Nutritional Value of Dark Pumpernickel Bread

by Karen Curinga

Multiple pieces of pumpernickel bread on a piece of paper.

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Pumpernickel -- a dense, dark bread -- is traditionally made from crushed or ground rye grains. A sourdough starter is used, as is the case for most rye breads. Pumpernickel bread has a strong, slightly sweet flavor. Its baking time is responsible for its color, which can range from dark brown to almost black. Adding this delicious bread to your meals gives your diet a nutrient boost.

Calories and Macronutrient Value

A 2-ounce slice of dark pumpernickel bread provides almost 5 grams of protein, which is 10 percent of the daily value set by the U.S. Food and Drug Administration based on a 2,000-calorie-a-day diet. The same portion contains about 2 grams of total fat, which is just 3 percent of the DV; almost 27 carbohydrate grams, which is 9 percent of the DV; and a total of 142 calories. The bread is cholesterol-free.

Furnishes Fiber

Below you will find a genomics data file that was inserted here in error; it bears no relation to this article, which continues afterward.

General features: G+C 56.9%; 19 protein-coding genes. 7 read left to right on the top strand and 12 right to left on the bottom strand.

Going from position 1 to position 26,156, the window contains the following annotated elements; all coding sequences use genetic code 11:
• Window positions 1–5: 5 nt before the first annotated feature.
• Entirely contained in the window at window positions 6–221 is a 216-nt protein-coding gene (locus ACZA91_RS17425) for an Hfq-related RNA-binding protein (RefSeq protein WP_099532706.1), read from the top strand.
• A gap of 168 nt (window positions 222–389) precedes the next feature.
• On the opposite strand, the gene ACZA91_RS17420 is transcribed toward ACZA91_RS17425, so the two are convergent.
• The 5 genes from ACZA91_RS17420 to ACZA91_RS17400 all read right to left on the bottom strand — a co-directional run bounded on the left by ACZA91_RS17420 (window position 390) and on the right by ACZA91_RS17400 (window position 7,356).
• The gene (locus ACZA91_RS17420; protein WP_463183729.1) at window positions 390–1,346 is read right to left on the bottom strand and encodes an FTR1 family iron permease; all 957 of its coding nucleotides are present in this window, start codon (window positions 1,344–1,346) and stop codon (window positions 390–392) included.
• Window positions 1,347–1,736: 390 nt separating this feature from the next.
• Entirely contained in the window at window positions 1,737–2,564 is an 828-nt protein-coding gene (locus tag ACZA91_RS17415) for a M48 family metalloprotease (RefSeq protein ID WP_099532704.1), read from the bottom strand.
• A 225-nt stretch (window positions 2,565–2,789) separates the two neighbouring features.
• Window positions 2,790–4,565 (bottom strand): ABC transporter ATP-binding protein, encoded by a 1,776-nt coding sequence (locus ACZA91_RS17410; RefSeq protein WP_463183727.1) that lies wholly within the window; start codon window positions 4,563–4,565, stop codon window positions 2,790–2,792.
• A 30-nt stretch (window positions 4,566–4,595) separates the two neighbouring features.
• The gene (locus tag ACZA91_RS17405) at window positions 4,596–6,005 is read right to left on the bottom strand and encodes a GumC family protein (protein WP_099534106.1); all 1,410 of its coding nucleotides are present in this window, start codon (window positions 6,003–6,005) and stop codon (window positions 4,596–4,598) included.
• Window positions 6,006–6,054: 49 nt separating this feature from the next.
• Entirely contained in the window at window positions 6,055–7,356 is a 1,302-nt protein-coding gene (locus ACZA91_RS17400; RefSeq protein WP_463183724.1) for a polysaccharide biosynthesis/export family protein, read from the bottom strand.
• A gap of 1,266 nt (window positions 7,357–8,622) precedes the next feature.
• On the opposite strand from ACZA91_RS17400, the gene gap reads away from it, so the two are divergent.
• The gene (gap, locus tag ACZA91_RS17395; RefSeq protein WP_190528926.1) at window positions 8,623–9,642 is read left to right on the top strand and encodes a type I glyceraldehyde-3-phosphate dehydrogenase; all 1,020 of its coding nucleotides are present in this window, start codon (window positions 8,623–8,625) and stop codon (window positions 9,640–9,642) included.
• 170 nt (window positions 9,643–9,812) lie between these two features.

Dietary fiber is a complex carbohydrate found only in plant foods. Although your body cannot digest fiber, it is crucial to your body's good health. Dietary fiber helps to control blood sugar levels, lower blood cholesterol levels and prevent constipation. It also may provide protection against certain types of cancer, such as colon cancer. A 2-ounce serving of pumpernickel bread provides 3.6 grams of dietary fiber, which is 14 percent of the DV set by the FDA.

Vitamin Value

A 2-ounce serving of pumpernickel bread contains 76 micrograms of folate, which is approximately 19 percent of the DV. The same amount contains 12 percent of the DV for thiamine and 10 percent of the DV for riboflavin. Folate is vital for new cell creation, while riboflavin and thiamine are needed to properly convert food into energy.

Mineral Value

A 2-ounce slice of pumpernickel bread contains 1.6 milligrams of iron, which is just under 10 percent of the DV, and 100 milligrams of phosphorus, which is 10 percent of the DV set by the FDA. Iron helps red blood cells and muscle cells carry oxygen throughout your body. Phosphorus plays a role in building and protecting bones and teeth.

Photo Credits

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